We disagree that the third option for rebating excess representation fees is unlawful. 2/ It has the same aim as an
2/ Under this system if it was determined, for example, that the fee should be reduced by $5 per pay period and 10 pay periods remained in that year, the following would occur: first, the Association would give a refund out of escrow to the fee payer, with interest, for fees which had already been collected; second, the Association would give $50 to the fee payer (10 pay periods times $5.00); and third, the employer would continue to deduct the original fee for the remainder of the year and remit the fees to the Association.
"advance reduction" system and could avoid the inconvenience and expense of having the public employer recalculate payroll deductions for the remainder of the dues year. The Association does not except to the ALJ's determination that the second listed option was invalid. We concur.
The notice distributed by the Association to explain the representation fee did not include a statement of HBTA's expenditures. Under the circumstances of this case the omission was "harmless error" because petitioner nevertheless filed an objection and recieved the information in the course of the challenge. See Mallamud v. Rutgers Council AAUP Chapters , A.B.D. No. 86-9, l2 NJPER 324 ( & 17127 l986), app. dism'd as moot App. Div.Dkt. No. A-4715-85T6 (6/l/87). 3/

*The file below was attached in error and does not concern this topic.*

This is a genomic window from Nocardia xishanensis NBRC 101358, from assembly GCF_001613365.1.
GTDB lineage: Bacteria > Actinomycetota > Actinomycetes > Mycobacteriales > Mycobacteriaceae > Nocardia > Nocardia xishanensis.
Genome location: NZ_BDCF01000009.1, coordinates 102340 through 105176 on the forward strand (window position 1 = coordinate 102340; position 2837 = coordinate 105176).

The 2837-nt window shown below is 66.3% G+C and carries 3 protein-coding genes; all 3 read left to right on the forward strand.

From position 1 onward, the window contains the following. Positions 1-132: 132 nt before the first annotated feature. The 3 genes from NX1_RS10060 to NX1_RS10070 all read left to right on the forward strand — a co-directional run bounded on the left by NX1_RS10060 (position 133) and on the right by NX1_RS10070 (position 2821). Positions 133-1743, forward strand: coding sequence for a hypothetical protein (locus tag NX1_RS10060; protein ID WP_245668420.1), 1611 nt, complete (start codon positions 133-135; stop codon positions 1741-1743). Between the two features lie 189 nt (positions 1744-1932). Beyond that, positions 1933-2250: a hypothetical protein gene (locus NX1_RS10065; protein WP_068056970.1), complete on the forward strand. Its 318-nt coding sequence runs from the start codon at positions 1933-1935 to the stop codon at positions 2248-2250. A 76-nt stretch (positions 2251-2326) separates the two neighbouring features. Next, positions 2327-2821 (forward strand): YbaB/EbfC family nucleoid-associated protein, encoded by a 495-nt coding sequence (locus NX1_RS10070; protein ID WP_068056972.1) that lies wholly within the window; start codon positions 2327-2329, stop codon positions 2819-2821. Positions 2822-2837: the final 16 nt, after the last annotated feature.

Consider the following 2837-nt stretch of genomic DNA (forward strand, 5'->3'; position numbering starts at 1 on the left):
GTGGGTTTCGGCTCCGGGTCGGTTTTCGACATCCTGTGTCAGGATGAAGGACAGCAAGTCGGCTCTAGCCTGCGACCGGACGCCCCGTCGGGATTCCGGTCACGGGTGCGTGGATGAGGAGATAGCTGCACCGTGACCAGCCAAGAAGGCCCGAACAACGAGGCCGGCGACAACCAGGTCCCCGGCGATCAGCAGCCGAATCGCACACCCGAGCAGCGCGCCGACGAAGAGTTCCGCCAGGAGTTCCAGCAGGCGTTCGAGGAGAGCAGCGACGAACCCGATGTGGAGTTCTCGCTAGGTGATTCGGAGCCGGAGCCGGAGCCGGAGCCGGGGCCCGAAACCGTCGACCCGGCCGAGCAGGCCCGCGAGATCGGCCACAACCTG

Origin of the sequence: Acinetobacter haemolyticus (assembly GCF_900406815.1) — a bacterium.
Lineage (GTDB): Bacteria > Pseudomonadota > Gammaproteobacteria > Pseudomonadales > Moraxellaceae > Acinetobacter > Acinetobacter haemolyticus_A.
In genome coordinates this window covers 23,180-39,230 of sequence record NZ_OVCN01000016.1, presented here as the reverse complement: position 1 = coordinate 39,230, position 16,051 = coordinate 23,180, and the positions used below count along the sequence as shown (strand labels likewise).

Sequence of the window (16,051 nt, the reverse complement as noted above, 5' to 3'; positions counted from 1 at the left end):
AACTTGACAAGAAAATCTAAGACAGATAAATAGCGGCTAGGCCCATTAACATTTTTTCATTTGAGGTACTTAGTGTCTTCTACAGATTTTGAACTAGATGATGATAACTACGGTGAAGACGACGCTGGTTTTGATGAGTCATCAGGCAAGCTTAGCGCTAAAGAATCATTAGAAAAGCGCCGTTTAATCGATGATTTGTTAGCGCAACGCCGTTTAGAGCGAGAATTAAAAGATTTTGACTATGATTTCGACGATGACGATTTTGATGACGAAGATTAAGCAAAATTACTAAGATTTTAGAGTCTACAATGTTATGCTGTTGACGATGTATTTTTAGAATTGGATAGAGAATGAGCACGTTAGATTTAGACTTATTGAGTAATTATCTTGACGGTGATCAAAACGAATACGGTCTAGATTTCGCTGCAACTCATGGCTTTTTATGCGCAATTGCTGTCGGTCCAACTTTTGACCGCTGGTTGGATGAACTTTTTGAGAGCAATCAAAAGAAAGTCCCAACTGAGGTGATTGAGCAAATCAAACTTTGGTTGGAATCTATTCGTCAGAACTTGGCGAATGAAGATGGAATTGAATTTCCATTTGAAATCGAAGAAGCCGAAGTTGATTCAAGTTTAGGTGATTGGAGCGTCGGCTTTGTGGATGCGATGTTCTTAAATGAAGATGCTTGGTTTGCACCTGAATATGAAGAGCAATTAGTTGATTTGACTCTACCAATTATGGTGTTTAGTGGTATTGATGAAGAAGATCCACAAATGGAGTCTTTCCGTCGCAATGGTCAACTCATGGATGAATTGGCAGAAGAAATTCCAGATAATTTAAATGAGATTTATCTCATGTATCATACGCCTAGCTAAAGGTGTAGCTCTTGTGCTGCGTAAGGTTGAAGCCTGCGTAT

The American Arbitration Association procedures are sufficient to ensure the independence of the impartial arbitrator. See Andrews v. Ed. Ass'n of Cheshire, et al., 653 F.Supp . 1373 (D.Conn. l986), aff'd 829 F .2d 335 (2nd Cir. 1987). Morever, review before the Appeal Board is available to all fee payers. Robinson v. N.J., 806 F.2d 442, l23 LRRM 3l93 (3rd Cir. 1986), cert. den. 95 L.Ed .2d 872 (l987) holds that the Appeal Board, despite its tripartite composition, is an impartial and unbiased panel. It satisfies the impartial tribunal requirement.
3/ However where the information is not given to the objecting fee payer, we may find that the majority representative has not met its burden of proof as to that affiliate's portion of the fee and order the entire amount refunded with interest. See Stracker v. Local l95, IFPTE, A.B.D. No. 86-10, l2 NJPER 333 (& 17128 l986).